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I don't us a PH probe, but I have read here and other places that those probes are not accurate if used near a operating light fixture, heater, powerhead, etc. They are sensitive to electrical interferrence. I suggest turning off every electrical device within four feet of the tank before using the probe to measure PH. Other than that I have no idea what is going wrong!!

Hoppy
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post #5 of 7 (permalink) Old 04-12-2006, 02:38 AM Thread Starter
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Quote:
Originally Posted by Hoppy
They are sensitive to electrical interferrence.
Hey Hoppy, as per the probe instructions, I take a sample of the water and then test it. Come on veterans, don't abandon me now!
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post #6 of 7 (permalink) Old 04-12-2006, 03:51 AM
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You may be mis-measuring the KH. The PH drop test doesn't assume anything about KH except that the two samples have the same KH. I find it pretty easy to get KH accurately with the titration test that Aquarium Pharmaceuticals sells, but it is more accurate if you double the water sample size and divide the number of drops it takes for the color change to occur by two. Your test is different, obviously, and may not have as sharp a delineation between colors. I have that problem measuring PH. Some kits can work well in a limited range, but not be accurate outside of that range. These are just thoughts you might consider. And, in my opinion, you had about 40 ppm of CO2 when you did those measurements in the original post.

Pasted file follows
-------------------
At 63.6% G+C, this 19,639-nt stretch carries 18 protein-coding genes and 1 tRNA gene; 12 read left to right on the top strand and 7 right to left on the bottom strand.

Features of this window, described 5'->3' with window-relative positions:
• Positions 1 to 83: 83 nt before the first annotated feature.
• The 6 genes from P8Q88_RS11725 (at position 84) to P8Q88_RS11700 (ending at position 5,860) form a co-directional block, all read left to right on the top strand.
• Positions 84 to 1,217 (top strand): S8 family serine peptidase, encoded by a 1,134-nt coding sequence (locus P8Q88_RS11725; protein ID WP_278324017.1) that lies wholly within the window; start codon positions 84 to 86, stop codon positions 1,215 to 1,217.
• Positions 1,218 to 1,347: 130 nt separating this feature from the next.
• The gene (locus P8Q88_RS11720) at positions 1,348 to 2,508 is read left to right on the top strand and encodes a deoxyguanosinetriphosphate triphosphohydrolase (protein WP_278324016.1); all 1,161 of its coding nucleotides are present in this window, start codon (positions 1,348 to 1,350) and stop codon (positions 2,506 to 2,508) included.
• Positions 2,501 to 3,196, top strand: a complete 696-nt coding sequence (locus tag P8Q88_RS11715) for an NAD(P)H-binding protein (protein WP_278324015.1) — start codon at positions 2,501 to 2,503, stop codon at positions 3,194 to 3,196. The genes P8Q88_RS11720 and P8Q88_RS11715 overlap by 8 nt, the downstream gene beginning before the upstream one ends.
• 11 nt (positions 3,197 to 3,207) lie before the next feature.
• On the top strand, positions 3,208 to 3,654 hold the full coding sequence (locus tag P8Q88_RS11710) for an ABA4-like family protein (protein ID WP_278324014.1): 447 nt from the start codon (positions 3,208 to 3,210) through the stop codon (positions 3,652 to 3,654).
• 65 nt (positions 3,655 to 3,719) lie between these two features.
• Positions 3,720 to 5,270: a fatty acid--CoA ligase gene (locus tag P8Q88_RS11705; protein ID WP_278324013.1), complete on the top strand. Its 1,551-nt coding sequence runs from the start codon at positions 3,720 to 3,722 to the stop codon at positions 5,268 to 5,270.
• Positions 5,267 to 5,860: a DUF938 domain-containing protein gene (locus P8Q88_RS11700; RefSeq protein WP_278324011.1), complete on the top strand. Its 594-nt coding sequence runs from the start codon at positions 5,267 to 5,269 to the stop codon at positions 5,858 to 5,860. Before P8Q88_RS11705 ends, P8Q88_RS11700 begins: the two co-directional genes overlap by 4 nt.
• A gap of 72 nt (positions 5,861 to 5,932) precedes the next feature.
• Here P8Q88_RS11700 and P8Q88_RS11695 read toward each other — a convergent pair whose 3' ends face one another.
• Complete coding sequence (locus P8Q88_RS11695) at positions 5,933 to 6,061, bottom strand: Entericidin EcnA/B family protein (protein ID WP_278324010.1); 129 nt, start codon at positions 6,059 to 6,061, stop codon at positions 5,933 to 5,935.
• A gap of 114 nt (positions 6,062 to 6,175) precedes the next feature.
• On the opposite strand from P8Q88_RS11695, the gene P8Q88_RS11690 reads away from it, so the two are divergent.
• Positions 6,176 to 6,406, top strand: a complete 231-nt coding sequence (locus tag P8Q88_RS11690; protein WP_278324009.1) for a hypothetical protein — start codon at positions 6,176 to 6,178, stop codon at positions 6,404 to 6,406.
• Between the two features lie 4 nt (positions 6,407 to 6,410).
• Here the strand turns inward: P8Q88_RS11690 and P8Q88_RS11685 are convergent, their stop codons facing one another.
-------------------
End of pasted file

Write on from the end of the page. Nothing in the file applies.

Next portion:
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post #7 of 7 (permalink) Old 04-12-2006, 02:39 PM Thread Starter
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Quote:
Originally Posted by Hoppy
And, in my opinion, you had about 40 ppm of CO2 when you did those measurements in the original post.
Not sure what you mean by that Hoppy...assuming you are talking about this post above.

I used to use the API tests but mine were getting old so I switched (don't know exactly why) to Hagen. In reading the booklet (again) last night, if I recall correctly, they also utilize the titration method. I am willing to try anything to figure this thing out (how much CO2). I will try the doubling method. With that said, continued tests give me the same results.

I'm doing some additional experimentation with two tanks: the new planted 20 and a 7 year old fish only (lowly stocked) 46 gallon (no plants, no co2). One of the things I am trying to track is the difference in ph fluctation between night and day. By using the fish only tank as a constant, I hope to understand what I may be subjecting my fish to in the way of fluctuating pH.

Measuring pH at:
morning (new sample at 6:30am)
early evening (new sample at 7pm)
Late evening (new sample at 9pm)
Equilibriated sample (24hrs)

So far, I do see an approx 1.0 point rise in the ph sample after equilization. I do suppose that does tell me that I am getting the right amount of CO2 in the tank. No?

Is a continued change in pH of 0.4 (from day to night) harmful to the fish?

Rob